IDEAS home Printed from https://ideas.repec.org/
MyIDEAS: Login to save this article or follow this journal

Manufacturing Plants' Use of Temporary Workers: An Analysis Using Census Microdata

  • Yukako Ono
  • Daniel Sullivan

Using plant-level data from the Plant Capacity Utilization (PCU) Survey, we examine how a manufacturing plant’s use of temporary workers is associated with the nature of its output fluctuations. Our empirical evidence suggests that plants choose temps over perms when they expect output to fall, which allows them to avoid costs associated with laying off permanent employees. We also found that plants whose output levels are associated with greater levels of uncertainty use more temps. The effects of other variables are also tested in order to examine the validity of various views about why firms use temporary workers. The variables we look at include wage and benefit levels for permanent workers, unionization rates, turnover rates, seasonal factors, and plant size and age.

(This abstract was borrowed from another version of this item.)

If you experience problems downloading a file, check if you have the proper application to view it first. In case of further problems read the IDEAS help page. Note that these files are not on the IDEAS site. Please be patient as the files may be large.

File URL: http://hdl.handle.net/10.1111/10.1111/irel.12018
Download Restriction: Access to full text is restricted to subscribers.

As the access to this document is restricted, you may want to look for a different version under "Related research" (further below) or search for a different version of it.

Article provided by Wiley Blackwell in its journal Industrial Relations: A Journal of Economy and Society.

Volume (Year): 52 (2013)
Issue (Month): 2 (04)
Pages: 419-443

as
in new window

Handle: RePEc:bla:indres:v:52:y:2013:i:2:p:419-443
Contact details of provider: Web page: http://www.blackwellpublishing.com/journal.asp?ref=0019-8676

Order Information: Web: http://www.blackwellpublishing.com/subs.asp?ref=0019-8676

References listed on IDEAS
Please report citation or reference errors to , or , if you are the registered author of the cited work, log in to your RePEc Author Service profile, click on "citations" and make appropriate adjustments.:

as in new window
  1. Susan N. Houseman, 2001. "Why employers use flexible staffing arrangements: Evidence from an establishment survey," Industrial and Labor Relations Review, ILR Review, Cornell University, ILR School, vol. 55(1), pages 149-170, October.
  2. Marcello Estevao & Saul Lach, 1999. "Measuring temporary labor outsourcing in U.S. manufacturing," Finance and Economics Discussion Series 1999-57, Board of Governors of the Federal Reserve System (U.S.).
  3. Lawrence F. Katz & Alan B. Krueger, 1999. "The High-Pressure U.S. Labor Market of the 1990s," Brookings Papers on Economic Activity, Economic Studies Program, The Brookings Institution, vol. 30(1), pages 1-88.
  4. Lewis Segal & Daniel Sullivan, 1996. "The growth of temporary services work," Working Paper Series, Macroeconomic Issues WP-96-26, Federal Reserve Bank of Chicago.
  5. Susan N. Houseman & Arne L. Kalleberg & George A. Erickcek, 2001. "The Role of Temporary Help Employment in Tight Labor Markets," Upjohn Working Papers and Journal Articles 01-73, W.E. Upjohn Institute for Employment Research.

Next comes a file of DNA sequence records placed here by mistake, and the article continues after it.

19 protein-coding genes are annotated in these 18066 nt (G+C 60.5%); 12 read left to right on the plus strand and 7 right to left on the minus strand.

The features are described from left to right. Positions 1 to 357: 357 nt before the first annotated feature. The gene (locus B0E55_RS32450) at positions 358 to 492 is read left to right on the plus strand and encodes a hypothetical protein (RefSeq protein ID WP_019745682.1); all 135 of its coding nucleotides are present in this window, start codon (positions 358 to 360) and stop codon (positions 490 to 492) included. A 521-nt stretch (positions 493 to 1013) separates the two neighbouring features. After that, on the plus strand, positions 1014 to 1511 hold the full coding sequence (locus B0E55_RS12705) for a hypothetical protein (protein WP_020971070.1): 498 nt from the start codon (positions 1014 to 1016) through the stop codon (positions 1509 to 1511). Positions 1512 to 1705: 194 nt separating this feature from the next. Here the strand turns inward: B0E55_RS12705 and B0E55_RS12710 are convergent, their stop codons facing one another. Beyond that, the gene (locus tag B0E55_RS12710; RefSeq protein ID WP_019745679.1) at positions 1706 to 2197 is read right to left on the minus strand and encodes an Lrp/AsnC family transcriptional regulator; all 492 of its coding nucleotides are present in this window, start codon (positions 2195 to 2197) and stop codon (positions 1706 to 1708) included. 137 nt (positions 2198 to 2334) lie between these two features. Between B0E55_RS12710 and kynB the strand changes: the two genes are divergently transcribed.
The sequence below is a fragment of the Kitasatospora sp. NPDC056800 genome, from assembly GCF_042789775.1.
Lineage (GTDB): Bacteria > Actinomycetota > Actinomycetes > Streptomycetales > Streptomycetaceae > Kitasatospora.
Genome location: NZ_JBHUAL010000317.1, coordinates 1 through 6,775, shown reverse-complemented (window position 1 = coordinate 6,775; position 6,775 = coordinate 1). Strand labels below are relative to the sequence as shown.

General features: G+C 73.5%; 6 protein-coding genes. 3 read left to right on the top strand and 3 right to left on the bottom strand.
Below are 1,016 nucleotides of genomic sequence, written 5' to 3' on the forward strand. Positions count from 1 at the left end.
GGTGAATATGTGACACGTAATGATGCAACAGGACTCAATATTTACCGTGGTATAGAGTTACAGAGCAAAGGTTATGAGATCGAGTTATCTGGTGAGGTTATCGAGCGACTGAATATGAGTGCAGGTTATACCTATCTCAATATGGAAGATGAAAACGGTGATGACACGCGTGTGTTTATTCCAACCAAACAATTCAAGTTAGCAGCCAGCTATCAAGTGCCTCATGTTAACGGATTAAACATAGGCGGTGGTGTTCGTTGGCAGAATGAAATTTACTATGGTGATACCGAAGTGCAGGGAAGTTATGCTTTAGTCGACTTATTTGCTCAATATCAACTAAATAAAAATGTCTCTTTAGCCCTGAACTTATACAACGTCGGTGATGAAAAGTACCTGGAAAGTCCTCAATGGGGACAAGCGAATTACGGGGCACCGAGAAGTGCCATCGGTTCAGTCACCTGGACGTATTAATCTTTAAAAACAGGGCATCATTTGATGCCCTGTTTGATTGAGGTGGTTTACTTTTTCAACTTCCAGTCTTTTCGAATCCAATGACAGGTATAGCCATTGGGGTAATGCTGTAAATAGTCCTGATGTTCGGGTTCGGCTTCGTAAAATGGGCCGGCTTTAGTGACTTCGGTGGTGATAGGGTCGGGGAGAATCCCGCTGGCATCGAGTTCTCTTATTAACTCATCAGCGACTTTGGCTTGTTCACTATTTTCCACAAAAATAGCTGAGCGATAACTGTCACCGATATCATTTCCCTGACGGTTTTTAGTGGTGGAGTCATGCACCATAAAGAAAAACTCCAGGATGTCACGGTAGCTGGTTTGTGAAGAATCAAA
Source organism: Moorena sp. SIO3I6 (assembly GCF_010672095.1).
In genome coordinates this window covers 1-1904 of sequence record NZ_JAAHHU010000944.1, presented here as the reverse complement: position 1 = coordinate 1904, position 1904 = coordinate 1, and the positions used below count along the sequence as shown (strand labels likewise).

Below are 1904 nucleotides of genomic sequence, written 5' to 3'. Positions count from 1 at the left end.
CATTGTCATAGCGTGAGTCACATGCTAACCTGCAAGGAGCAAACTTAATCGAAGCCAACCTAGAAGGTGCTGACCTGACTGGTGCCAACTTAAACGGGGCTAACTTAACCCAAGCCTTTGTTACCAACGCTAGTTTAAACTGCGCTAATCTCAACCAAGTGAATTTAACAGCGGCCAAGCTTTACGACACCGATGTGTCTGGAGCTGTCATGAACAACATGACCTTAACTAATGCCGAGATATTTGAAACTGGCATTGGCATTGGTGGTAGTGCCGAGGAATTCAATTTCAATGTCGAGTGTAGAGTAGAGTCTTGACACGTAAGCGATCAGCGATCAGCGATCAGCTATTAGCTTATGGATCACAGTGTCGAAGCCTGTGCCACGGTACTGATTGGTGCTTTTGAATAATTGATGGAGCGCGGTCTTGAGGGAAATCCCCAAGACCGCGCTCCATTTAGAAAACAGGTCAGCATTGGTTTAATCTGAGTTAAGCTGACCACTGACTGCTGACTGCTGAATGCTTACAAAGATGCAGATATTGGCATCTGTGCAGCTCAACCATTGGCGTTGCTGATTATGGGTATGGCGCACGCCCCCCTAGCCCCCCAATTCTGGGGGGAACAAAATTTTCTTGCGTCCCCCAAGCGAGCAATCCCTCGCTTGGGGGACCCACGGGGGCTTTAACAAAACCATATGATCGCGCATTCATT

6. Lewis M. Segal & Daniel G. Sullivan, 1995. "The temporary labor force," Economic Perspectives, Federal Reserve Bank of Chicago, issue Mar, pages 2-19.
  7. Daniel Aaronson & Ellen Rissman & Daniel G. Sullivan, 2004. "Can sectoral reallocation explain the jobless recovery?," Economic Perspectives, Federal Reserve Bank of Chicago, issue Q II, pages 36-39.
  8. Lewis M. Segal & Daniel G. Sullivan, 1998. "Wage differentials for temporary services work: evidence from administrative data," Working Paper Series WP-98-23, Federal Reserve Bank of Chicago.
Full references (including those not matched with items on IDEAS)

This item is not listed on Wikipedia, on a reading list or among the top items on IDEAS.

When requesting a correction, please mention this item's handle: RePEc:bla:indres:v:52:y:2013:i:2:p:419-443. See general information about how to correct material in RePEc.

For technical questions regarding this item, or to correct its authors, title, abstract, bibliographic or download information, contact: (Wiley-Blackwell Digital Licensing)

or (Christopher F. Baum)

If you have authored this item and are not yet registered with RePEc, we encourage you to do it here. This allows to link your profile to this item. It also allows you to accept potential citations to this item that we are uncertain about.

If references are entirely missing, you can add them using this form.

If the full references list an item that is present in RePEc, but the system did not link to it, you can help with this form.

If you know of missing items citing this one, you can help us creating those links by adding the relevant references in the same way as above, for each refering item. If you are a registered author of this item, you may also want to check the "citations" tab in your profile, as there may be some citations waiting for confirmation.

Please note that corrections may take a couple of weeks to filter through the various RePEc services.

This information is provided to you by IDEAS at the Research Division of the Federal Reserve Bank of St. Louis using RePEc data.